The advice given suggested it would take from twelve months to as long as two years to complete the training.

After listening to these people, I realised that they needed a better explanation about how long it takes to train to become a driving instructor.

The Driving and Vehicle Standards Agency (DVSA) are the government executives responsible for approving people to become driving instructors.

They give you two years to qualify as an instructor from the date you register with them to start training, which is why some instructors might quote two years.

In general training companies quote an average 50 hours of training to become a driving instructor.

There isn’t a compulsory amount of training hours you have to have, in fact you could become a driving instructor without any help from a driving school or driving instructor.

The 50 hours is basically the norm and generally split between the part two and three modules.

10 hours are given to the part two practical driving module, and 40 hours for the part three instructional module.

Although you are not required to take 40 hours on the part three module, you must take 40 hours with a professional trainer if you want to apply for a trainee driving instructor licence.

A trainee driving instructor licence, known as a potential driving instructor (PDI) licence, helps you get experience instructing pupils to drive so that you can prepare for the part three exam.

With a PDI licence you can charge for lessons to cover the cost of things like insurance and vehicle costs.

So assuming you book 50 hours, if you took five hours training each week, you would complete the course in 10 weeks.

If you wanted to take it easier, you could take 20 weeks by just doing two and a half hours each week or five hours every other week.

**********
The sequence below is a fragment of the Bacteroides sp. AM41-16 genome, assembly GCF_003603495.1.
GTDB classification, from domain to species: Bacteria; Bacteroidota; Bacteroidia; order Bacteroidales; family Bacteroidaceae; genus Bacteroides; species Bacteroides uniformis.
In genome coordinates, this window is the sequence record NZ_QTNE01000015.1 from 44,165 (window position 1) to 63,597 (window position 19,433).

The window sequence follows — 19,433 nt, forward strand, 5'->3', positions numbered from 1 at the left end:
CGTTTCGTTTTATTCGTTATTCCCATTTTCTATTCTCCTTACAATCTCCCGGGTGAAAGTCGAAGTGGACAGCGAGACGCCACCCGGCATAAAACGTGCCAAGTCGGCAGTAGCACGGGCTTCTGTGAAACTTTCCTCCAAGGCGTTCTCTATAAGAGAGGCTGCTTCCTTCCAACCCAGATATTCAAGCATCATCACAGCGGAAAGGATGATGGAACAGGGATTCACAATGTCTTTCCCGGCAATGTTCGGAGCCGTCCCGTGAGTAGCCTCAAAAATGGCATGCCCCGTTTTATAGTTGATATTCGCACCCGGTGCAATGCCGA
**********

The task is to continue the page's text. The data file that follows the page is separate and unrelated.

There is of course a lot of work you will need to do at home between sessions. You might have books to read, videos to watch and even webinars to attend.

But if you’ve got time on your hands, ten weeks training might easily be doable.

So, I hope that gives you an idea of how you could plan your training around your other commitments.

If you have any questions please email kev@elite-driving-school.co.uk


#becomeadrivinginstructor, #drivinginstructorcareer

Driving lessons, intensive driving courses and waiting lists

It’s busy, busy, busy. And some people have been waiting a year to start their driving lessons.

I know it’s frustrating waiting to start your driving lessons, but this industry has been so badly affected by covid.

Driving instructors have not be able to work through the three lock downs, and many have left the industry for alternative employment.

There are nearly 10,000 fewer driving instructors in 2021 than there were 10 years ago.

This contributed to the many people trying to book driving lessons has created high demand, and there are far more students wanting lessons than there are driving instructor to give them.

Added to this, is the anticipated long waiting times for driving tests, which is rumoured to be on average 17 weeks across the UK.


Intensive driving courses

There’s no short cutting the system. People are frantically calling trying to book intensives hoping to take a test in May.

But the driving test waiting list is affecting these courses too.

An intensive course should conclude with a driving test. And generally, people assume that driving schools have driving tests pre-booked.

But unfortunately, that just isn’t true. This is what really happens.

You call to book an intensive driving course – The driving school take a deposit or the full course fee – they go to book a driving test with the DVSA, using the same system everyone uses, including the public – they find the first available date, and then allocate the course hours to start a week or two before the driving test date.